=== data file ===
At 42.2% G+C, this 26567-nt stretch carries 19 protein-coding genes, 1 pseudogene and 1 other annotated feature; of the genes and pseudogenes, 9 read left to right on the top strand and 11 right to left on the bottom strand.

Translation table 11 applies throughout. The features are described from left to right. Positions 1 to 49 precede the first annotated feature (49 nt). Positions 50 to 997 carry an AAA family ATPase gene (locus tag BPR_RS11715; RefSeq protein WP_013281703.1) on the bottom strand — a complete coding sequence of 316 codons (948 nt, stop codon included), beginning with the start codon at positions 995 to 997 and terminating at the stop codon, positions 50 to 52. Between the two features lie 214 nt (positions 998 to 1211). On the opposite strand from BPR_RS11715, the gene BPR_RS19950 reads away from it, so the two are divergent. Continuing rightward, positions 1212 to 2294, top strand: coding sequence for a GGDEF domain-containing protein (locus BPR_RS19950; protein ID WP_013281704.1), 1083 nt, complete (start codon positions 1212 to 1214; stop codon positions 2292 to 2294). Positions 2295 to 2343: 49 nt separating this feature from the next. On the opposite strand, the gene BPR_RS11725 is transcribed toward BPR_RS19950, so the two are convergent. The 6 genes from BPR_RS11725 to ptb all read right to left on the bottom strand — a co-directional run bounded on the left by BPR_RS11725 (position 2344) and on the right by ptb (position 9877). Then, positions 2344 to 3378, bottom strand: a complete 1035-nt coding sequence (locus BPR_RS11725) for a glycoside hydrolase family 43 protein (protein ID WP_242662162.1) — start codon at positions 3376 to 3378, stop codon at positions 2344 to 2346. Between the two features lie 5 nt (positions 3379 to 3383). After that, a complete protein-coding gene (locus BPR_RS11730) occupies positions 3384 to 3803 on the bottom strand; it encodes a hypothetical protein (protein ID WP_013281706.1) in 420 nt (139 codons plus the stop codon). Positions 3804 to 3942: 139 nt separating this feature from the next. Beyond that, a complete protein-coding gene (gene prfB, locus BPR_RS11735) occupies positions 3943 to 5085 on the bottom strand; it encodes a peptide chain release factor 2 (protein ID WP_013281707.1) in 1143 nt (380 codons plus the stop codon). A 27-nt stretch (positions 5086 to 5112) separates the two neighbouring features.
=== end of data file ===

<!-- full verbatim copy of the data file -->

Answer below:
At 42.2% G+C, this 26567-nt stretch carries 19 protein-coding genes, 1 pseudogene and 1 other annotated feature; of the genes and pseudogenes, 9 read left to right on the top strand and 11 right to left on the bottom strand.

Translation table 11 applies throughout. The features are described from left to right. Positions 1 to 49 precede the first annotated feature (49 nt). Positions 50 to 997 carry an AAA family ATPase gene (locus tag BPR_RS11715; RefSeq protein WP_013281703.1) on the bottom strand — a complete coding sequence of 316 codons (948 nt, stop codon included), beginning with the start codon at positions 995 to 997 and terminating at the stop codon, positions 50 to 52. Between the two features lie 214 nt (positions 998 to 1211). On the opposite strand from BPR_RS11715, the gene BPR_RS19950 reads away from it, so the two are divergent. Continuing rightward, positions 1212 to 2294, top strand: coding sequence for a GGDEF domain-containing protein (locus BPR_RS19950; protein ID WP_013281704.1), 1083 nt, complete (start codon positions 1212 to 1214; stop codon positions 2292 to 2294). Positions 2295 to 2343: 49 nt separating this feature from the next. On the opposite strand, the gene BPR_RS11725 is transcribed toward BPR_RS19950, so the two are convergent. The 6 genes from BPR_RS11725 to ptb all read right to left on the bottom strand — a co-directional run bounded on the left by BPR_RS11725 (position 2344) and on the right by ptb (position 9877). Then, positions 2344 to 3378, bottom strand: a complete 1035-nt coding sequence (locus BPR_RS11725) for a glycoside hydrolase family 43 protein (protein ID WP_242662162.1) — start codon at positions 3376 to 3378, stop codon at positions 2344 to 2346. Between the two features lie 5 nt (positions 3379 to 3383). After that, a complete protein-coding gene (locus BPR_RS11730) occupies positions 3384 to 3803 on the bottom strand; it encodes a hypothetical protein (protein ID WP_013281706.1) in 420 nt (139 codons plus the stop codon). Positions 3804 to 3942: 139 nt separating this feature from the next. Beyond that, a complete protein-coding gene (gene prfB, locus BPR_RS11735) occupies positions 3943 to 5085 on the bottom strand; it encodes a peptide chain release factor 2 (protein ID WP_013281707.1) in 1143 nt (380 codons plus the stop codon). A 27-nt stretch (positions 5086 to 5112) separates the two neighbouring features.